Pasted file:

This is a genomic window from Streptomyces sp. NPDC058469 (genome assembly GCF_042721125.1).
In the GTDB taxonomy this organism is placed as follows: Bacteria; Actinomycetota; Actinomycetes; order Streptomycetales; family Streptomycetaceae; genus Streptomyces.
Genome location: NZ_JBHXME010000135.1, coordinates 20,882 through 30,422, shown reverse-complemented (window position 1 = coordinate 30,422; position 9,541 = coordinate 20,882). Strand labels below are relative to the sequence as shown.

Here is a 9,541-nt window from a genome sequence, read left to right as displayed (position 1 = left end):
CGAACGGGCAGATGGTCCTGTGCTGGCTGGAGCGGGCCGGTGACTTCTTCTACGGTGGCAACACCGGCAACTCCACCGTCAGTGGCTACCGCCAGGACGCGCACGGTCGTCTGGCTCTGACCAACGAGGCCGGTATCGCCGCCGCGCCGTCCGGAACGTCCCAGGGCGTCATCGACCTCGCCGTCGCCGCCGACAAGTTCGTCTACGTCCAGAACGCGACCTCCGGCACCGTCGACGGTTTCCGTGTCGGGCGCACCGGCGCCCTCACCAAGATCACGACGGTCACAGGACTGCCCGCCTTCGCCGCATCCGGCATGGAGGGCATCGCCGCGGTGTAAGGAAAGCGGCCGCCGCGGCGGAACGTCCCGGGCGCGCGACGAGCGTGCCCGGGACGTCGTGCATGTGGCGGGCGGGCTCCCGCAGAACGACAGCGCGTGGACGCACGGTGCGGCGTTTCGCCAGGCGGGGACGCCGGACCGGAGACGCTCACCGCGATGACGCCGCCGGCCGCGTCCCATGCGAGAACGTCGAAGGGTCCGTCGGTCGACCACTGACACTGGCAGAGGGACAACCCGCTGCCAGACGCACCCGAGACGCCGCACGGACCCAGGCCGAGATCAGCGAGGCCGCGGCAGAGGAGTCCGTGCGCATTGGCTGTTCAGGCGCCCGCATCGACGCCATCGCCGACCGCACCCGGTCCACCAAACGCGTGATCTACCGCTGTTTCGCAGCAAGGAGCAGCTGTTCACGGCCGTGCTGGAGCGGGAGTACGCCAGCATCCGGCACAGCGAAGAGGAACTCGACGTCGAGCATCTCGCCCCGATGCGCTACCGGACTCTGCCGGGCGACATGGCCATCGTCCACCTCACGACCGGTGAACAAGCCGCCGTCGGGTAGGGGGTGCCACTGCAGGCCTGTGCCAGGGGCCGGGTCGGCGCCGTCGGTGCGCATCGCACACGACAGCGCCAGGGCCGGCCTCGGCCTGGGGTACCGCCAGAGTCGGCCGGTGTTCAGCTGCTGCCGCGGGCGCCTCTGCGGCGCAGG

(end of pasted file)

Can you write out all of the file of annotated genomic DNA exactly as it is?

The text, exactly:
This is a genomic window from Streptomyces sp. NPDC058469 (genome assembly GCF_042721125.1).
In the GTDB taxonomy this organism is placed as follows: Bacteria; Actinomycetota; Actinomycetes; order Streptomycetales; family Streptomycetaceae; genus Streptomyces.
Genome location: NZ_JBHXME010000135.1, coordinates 20,882 through 30,422, shown reverse-complemented (window position 1 = coordinate 30,422; position 9,541 = coordinate 20,882). Strand labels below are relative to the sequence as shown.

Here is a 9,541-nt window from a genome sequence, read left to right as displayed (position 1 = left end):
CGAACGGGCAGATGGTCCTGTGCTGGCTGGAGCGGGCCGGTGACTTCTTCTACGGTGGCAACACCGGCAACTCCACCGTCAGTGGCTACCGCCAGGACGCGCACGGTCGTCTGGCTCTGACCAACGAGGCCGGTATCGCCGCCGCGCCGTCCGGAACGTCCCAGGGCGTCATCGACCTCGCCGTCGCCGCCGACAAGTTCGTCTACGTCCAGAACGCGACCTCCGGCACCGTCGACGGTTTCCGTGTCGGGCGCACCGGCGCCCTCACCAAGATCACGACGGTCACAGGACTGCCCGCCTTCGCCGCATCCGGCATGGAGGGCATCGCCGCGGTGTAAGGAAAGCGGCCGCCGCGGCGGAACGTCCCGGGCGCGCGACGAGCGTGCCCGGGACGTCGTGCATGTGGCGGGCGGGCTCCCGCAGAACGACAGCGCGTGGACGCACGGTGCGGCGTTTCGCCAGGCGGGGACGCCGGACCGGAGACGCTCACCGCGATGACGCCGCCGGCCGCGTCCCATGCGAGAACGTCGAAGGGTCCGTCGGTCGACCACTGACACTGGCAGAGGGACAACCCGCTGCCAGACGCACCCGAGACGCCGCACGGACCCAGGCCGAGATCAGCGAGGCCGCGGCAGAGGAGTCCGTGCGCATTGGCTGTTCAGGCGCCCGCATCGACGCCATCGCCGACCGCACCCGGTCCACCAAACGCGTGATCTACCGCTGTTTCGCAGCAAGGAGCAGCTGTTCACGGCCGTGCTGGAGCGGGAGTACGCCAGCATCCGGCACAGCGAAGAGGAACTCGACGTCGAGCATCTCGCCCCGATGCGCTACCGGACTCTGCCGGGCGACATGGCCATCGTCCACCTCACGACCGGTGAACAAGCCGCCGTCGGGTAGGGGGTGCCACTGCAGGCCTGTGCCAGGGGCCGGGTCGGCGCCGTCGGTGCGCATCGCACACGACAGCGCCAGGGCCGGCCTCGGCCTGGGGTACCGCCAGAGTCGGCCGGTGTTCAGCTGCTGCCGCGGGCGCCTCTGCGGCGCAGG